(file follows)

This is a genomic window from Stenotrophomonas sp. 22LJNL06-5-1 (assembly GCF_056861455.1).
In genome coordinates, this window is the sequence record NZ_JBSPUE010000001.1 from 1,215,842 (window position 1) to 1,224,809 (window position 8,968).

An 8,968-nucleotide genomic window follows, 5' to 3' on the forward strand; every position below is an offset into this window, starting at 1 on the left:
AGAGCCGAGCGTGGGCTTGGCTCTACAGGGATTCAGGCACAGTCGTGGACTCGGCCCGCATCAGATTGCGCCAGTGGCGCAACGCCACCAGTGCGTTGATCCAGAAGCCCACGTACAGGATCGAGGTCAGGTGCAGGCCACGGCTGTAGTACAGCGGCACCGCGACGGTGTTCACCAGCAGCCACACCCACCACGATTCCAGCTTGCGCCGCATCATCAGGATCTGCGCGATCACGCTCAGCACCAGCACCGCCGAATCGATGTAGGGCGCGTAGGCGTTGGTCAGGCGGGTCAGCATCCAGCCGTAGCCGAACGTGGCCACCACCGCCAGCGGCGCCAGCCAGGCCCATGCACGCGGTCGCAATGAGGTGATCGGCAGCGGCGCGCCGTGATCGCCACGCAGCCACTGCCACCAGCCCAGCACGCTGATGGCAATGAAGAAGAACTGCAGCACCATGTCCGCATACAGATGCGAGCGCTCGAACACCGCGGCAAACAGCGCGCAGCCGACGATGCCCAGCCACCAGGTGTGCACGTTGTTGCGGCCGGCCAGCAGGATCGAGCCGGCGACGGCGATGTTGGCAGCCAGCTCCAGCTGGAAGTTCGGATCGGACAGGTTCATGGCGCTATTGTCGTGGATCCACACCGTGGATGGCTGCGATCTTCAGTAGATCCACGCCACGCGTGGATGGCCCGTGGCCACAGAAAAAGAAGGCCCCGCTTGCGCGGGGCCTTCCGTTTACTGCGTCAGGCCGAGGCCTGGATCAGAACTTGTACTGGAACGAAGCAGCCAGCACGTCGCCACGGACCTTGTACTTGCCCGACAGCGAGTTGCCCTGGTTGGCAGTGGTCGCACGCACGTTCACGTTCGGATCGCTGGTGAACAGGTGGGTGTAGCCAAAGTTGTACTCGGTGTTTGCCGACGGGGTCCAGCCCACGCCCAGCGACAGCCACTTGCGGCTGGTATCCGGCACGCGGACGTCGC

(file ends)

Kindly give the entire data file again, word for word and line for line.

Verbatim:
This is a genomic window from Stenotrophomonas sp. 22LJNL06-5-1 (assembly GCF_056861455.1).
In genome coordinates, this window is the sequence record NZ_JBSPUE010000001.1 from 1,215,842 (window position 1) to 1,224,809 (window position 8,968).

An 8,968-nucleotide genomic window follows, 5' to 3' on the forward strand; every position below is an offset into this window, starting at 1 on the left:
AGAGCCGAGCGTGGGCTTGGCTCTACAGGGATTCAGGCACAGTCGTGGACTCGGCCCGCATCAGATTGCGCCAGTGGCGCAACGCCACCAGTGCGTTGATCCAGAAGCCCACGTACAGGATCGAGGTCAGGTGCAGGCCACGGCTGTAGTACAGCGGCACCGCGACGGTGTTCACCAGCAGCCACACCCACCACGATTCCAGCTTGCGCCGCATCATCAGGATCTGCGCGATCACGCTCAGCACCAGCACCGCCGAATCGATGTAGGGCGCGTAGGCGTTGGTCAGGCGGGTCAGCATCCAGCCGTAGCCGAACGTGGCCACCACCGCCAGCGGCGCCAGCCAGGCCCATGCACGCGGTCGCAATGAGGTGATCGGCAGCGGCGCGCCGTGATCGCCACGCAGCCACTGCCACCAGCCCAGCACGCTGATGGCAATGAAGAAGAACTGCAGCACCATGTCCGCATACAGATGCGAGCGCTCGAACACCGCGGCAAACAGCGCGCAGCCGACGATGCCCAGCCACCAGGTGTGCACGTTGTTGCGGCCGGCCAGCAGGATCGAGCCGGCGACGGCGATGTTGGCAGCCAGCTCCAGCTGGAAGTTCGGATCGGACAGGTTCATGGCGCTATTGTCGTGGATCCACACCGTGGATGGCTGCGATCTTCAGTAGATCCACGCCACGCGTGGATGGCCCGTGGCCACAGAAAAAGAAGGCCCCGCTTGCGCGGGGCCTTCCGTTTACTGCGTCAGGCCGAGGCCTGGATCAGAACTTGTACTGGAACGAAGCAGCCAGCACGTCGCCACGGACCTTGTACTTGCCCGACAGCGAGTTGCCCTGGTTGGCAGTGGTCGCACGCACGTTCACGTTCGGATCGCTGGTGAACAGGTGGGTGTAGCCAAAGTTGTACTCGGTGTTTGCCGACGGGGTCCAGCCCACGCCCAGCGACAGCCACTTGCGGCTGGTATCCGGCACGCGGACGTCGC